Screening of "Aire Libre" generates controversy

Screening of "Aire Libre" generates controversy

A scene from the movie "Aire Libre".

14 Nov – Malaysia's Film Censorship Board (LPF) is calling upon Golden Screen Cinema Sdn Bhd (GSC) and the distributor of the Venezuelan movie, "Aire Libre", to explain why the film was screened to the public during the Latin American Film Festival 2011 without the necessary cuts being made.

LPF chairman, Datuk Raja Azahar Raja Abdul Manap, said the film was screened at GSC cinemas in 1 Utama, Mid Valley and Pavillion between 20 to 23 October.

"Based on the LPF assessment report on October 22, the film has been approved for screening on the condition that cuts are made on 14 scenes and only after it is done, the film can be classified as PG13."

LPF states that the investigation into the film which has some sexual was conducted following public complaints over the screening of the film.

"Following the investigation, LPF found that the distributor of the film did not make the cuts as instructed by LPF based on the provision under Section 11 of the Film Censorship Act" Datuk Raja Azahar added.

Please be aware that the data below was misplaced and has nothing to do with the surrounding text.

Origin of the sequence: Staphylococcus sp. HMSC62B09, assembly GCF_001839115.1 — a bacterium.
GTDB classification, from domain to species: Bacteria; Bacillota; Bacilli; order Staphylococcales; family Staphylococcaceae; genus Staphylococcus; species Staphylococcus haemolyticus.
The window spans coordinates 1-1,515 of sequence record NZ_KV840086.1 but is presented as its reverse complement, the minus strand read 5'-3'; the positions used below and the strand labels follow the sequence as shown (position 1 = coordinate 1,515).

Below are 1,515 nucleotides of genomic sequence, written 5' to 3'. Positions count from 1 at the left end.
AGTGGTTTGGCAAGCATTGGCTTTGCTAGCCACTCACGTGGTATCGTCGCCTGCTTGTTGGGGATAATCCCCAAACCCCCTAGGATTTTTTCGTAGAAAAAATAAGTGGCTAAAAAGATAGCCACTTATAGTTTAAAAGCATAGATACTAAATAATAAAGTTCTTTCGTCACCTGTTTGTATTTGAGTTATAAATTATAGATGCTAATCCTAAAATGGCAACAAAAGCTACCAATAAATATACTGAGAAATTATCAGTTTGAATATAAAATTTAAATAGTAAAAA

The film was apparently approved for screening based on the condition that cuts were made on 14 scenes, so that it can be classified as a PG13 rating; a category of films deemed suitable for public viewing, provided that children under the age of 13-years-old are accompanied by their parents or guardians.

Directed by Luis Armando Roche, "Aire Libre" is a Venezuelan film which has won several awards, like the OCIC Award (Best Film Award) at the Havana Film Festival in 1996 and the Patron's Award (Best Film Award) at the San Diego International Film Festival in 1997.

It is reported that the board would call the film distributor to explain, as well as the Venezuelan Embassy in Malaysia who had sent a request for the film to be screened during the festival.